Month: September 2008
(Brad) In response to the post Compensation In A Very Early State Company I got the following question:
Q: If comp is at say 50% with 2x equity vesting over a standard term, then in 6 months a series A is completed and there’s more comfortable level of cash in the bank, salary can be renegotiated but options cant, so the scale doesn’t shift accordingly; to, for example, 1x comp and 1x equity. How can the shareholders in the company not overextend their cash capability, but without over-diluting investor stake? Have you any experience where a balance was made to make both investors and early hires content?
A: I don’t think this is a reasonable concern for the founders to take. Specifically, the reason the early employee is willing to make the trade discussed is because he is taking the risk that the financing isn’t going to get raised in any reasonable period of time.
One way to manage this is to set expectations with the person getting this trade that it will last for a specific period of time (say – one or two years.) This addresses the "hey – we raised money faster than expected." Alternatively, you can put a structure in place where if compensation goes up in some period of time a certain amount of the equity granted gets canceled. I personally don’t like these approaches because they both (a) create weird incentives and (b) generate additional complexity. If someone is willing to take a risk like this early one, reward them!
Q: How do I do multiple closings on a single round work? In our case, we have an investor wishing to give us headstart, certainly I imagine not an uncommon case in friend and family scenarios, though here we’d have multiple rounds of angels, without kicking up the gears to flush out a full seed round with other investors before that money changes hands.
A (Brad): There are several ways to do this. Let’s break it into two cases: #1: You are doing a convertible debt round. #2: You are doing an equity round.
#1: Convertible Debt: This is the easiest case. For a convertible debt round, you can keep it as simple as issuing a promissory note for each investor. This promissory note can contain any special conversion terms, including what happens on a qualified financing (including the definition of the qualified financing), what happens on a sale of the company, and what happens if the company fails. You can do as many closings as you want by simply issuing a separate promissory note for each investor.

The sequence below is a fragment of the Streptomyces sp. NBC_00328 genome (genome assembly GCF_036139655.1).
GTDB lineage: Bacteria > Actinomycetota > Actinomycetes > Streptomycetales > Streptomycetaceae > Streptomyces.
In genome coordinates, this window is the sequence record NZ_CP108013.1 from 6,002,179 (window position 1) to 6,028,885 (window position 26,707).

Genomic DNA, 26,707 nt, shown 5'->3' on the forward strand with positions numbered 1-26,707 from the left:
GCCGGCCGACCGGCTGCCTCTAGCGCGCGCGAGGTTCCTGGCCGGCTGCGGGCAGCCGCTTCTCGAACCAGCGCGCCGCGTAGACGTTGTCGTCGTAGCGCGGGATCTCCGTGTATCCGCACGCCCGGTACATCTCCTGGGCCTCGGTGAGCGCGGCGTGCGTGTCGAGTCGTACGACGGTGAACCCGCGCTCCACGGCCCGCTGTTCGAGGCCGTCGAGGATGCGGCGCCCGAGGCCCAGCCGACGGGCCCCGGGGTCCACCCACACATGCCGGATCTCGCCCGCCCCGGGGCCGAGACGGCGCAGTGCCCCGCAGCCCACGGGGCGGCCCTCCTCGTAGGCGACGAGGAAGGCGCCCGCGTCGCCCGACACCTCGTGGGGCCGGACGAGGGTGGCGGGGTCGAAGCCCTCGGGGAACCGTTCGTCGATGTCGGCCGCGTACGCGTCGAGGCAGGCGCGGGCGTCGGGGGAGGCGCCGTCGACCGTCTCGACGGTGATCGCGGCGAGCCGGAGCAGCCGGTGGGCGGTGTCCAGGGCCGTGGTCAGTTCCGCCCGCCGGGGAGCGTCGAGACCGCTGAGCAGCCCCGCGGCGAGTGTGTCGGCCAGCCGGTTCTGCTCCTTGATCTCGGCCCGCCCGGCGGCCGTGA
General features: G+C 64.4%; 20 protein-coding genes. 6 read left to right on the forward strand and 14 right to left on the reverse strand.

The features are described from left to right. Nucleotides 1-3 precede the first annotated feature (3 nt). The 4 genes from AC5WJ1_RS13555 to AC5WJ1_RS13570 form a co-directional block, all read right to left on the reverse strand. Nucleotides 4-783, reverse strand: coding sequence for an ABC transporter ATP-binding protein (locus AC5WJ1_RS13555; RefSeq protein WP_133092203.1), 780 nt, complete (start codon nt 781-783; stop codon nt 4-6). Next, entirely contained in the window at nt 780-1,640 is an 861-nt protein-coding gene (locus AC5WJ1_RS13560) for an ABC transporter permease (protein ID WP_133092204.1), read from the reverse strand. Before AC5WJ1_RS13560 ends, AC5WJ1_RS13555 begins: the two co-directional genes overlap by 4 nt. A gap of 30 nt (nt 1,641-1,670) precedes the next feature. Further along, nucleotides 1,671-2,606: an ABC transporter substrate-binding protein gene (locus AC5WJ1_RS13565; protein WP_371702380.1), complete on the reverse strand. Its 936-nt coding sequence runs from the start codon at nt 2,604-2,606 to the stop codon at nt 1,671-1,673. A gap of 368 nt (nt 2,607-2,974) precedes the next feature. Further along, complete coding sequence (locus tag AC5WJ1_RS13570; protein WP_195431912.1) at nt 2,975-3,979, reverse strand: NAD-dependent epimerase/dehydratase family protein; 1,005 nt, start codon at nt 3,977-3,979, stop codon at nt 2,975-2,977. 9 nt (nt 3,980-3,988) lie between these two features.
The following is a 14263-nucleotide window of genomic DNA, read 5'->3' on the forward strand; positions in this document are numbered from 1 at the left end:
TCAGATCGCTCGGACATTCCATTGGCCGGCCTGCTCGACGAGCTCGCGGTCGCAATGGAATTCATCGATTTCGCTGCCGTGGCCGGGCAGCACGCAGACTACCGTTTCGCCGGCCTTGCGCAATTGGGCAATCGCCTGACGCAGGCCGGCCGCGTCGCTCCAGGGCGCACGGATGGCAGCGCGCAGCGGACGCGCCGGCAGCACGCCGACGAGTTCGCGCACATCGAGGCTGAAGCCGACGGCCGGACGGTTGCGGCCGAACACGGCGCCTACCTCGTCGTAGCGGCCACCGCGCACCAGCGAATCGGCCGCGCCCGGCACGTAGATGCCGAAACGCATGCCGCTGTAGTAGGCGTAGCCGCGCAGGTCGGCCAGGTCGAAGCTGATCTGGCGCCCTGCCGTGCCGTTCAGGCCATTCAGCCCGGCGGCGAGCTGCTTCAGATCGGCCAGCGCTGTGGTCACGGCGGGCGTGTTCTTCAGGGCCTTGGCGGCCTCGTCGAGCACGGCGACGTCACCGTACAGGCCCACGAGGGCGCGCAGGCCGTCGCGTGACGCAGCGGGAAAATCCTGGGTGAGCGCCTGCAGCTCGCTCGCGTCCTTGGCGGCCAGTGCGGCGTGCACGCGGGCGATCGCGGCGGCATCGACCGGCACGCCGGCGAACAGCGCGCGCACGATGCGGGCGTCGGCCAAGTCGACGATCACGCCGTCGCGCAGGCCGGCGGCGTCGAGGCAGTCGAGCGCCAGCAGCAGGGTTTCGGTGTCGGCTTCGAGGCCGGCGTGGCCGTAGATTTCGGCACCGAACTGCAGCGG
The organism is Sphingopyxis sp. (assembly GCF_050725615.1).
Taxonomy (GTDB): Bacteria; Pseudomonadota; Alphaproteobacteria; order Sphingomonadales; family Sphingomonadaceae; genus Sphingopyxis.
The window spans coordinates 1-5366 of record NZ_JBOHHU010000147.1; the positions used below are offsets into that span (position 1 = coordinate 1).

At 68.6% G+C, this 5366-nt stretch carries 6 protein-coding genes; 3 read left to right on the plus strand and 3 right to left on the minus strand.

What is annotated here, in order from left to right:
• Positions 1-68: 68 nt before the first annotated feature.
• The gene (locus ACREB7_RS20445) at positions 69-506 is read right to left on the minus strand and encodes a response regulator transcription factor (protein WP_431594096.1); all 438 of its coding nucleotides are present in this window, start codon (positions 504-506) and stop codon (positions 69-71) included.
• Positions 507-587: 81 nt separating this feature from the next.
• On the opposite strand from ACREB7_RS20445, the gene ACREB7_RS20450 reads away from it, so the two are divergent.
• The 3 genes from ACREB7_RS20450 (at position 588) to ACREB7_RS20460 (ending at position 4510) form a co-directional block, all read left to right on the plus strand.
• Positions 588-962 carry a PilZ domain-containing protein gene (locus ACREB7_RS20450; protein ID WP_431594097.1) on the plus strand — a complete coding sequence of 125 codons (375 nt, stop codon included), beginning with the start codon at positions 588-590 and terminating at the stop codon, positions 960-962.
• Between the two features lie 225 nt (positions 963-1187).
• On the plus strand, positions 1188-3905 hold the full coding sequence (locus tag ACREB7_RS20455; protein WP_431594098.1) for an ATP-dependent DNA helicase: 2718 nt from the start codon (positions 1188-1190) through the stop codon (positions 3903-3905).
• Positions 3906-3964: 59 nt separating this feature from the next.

#2: Equity Round: The best way to do multiple closings on an angel equity round is to raise the early money using the convertible debt approach above with an automatic conversion into a pre-negotiated equity financing once a certain amount of money is raised. Let’s say you are planning to raise $500k and your early investor is willing to do $100k of it at a $1.5m pre-money valuation. You can negotiate the equity terms with this investor, issue a promissory note for $100k to get that money into the company, and then agree (contractually or not) to do the full round once you’ve lined up the $500k. You do run the risk that either (a) you can’t raise the full $500k or (b) some of your later investors will want different terms. If you have a good relationship with the first investor(s) you can usually manage this by including them in the process. You can also put a "most favored nation" clause in the promissory note to adjust their conversion features to match whatever the financing ends up if it is more favorable to them than the terms the negotiated.
An alternative approach to #2 is to negotiate all the equity terms with the expectation that you’ll have multiple closings on the equity round. Then, do a first closing with whatever investors are lined up and have a fixed length of time (typically 60 – 120 days) to raise more money on the same terms. Again, you should be conscious of the idea that you might have a new investor want better terms – since this is your early angel round, you should consider including a most favored nation clause so the investors that committed to you early get the same deal as later investors in the same round if the terms happen to change.
Q: Can you please explain what sort of adjustments you should expect to the price that a VC promises in a term sheet between the signing of the term sheet and signing of a final stock purchase agreement (SPA)?
A: (Jason) To answer your question, we first need to determine what the definition of "price" is.
I don’t care what price per share I pay. It’s an irrelevant number. What’s relevant is the pre-money valuation. That, along with my investment will determine what percentage of the company that I own post investment. For more on this, see this prior post.
If the question is "how often do I see the pre-money valuation change from term sheet to SPA" that answer is almost never. Only in rare cases of something material happening to the company, I tend to think "a deal is a deal." If something that bad happens to warrant a price change, it’s probably more likely that the entire deal falls apart.
The only other situation that could potentially change the valuation / price is if something is found in diligence that wasn’t known to the VC at the time of term sheet. For instance, if founders have deferred salaries or have debt that need to be paid back and a large chunk on the financing is going to be immediately used, this too might change the economics.
If you define price as the "price per share" (not having anything to do with valuation), then I would tell you that I think EVERY deal that I’ve been involved with has had a price adjustment during this period. The price per share is based on the outstanding equity of the company and rarely does this get 100% figured out until right before closing.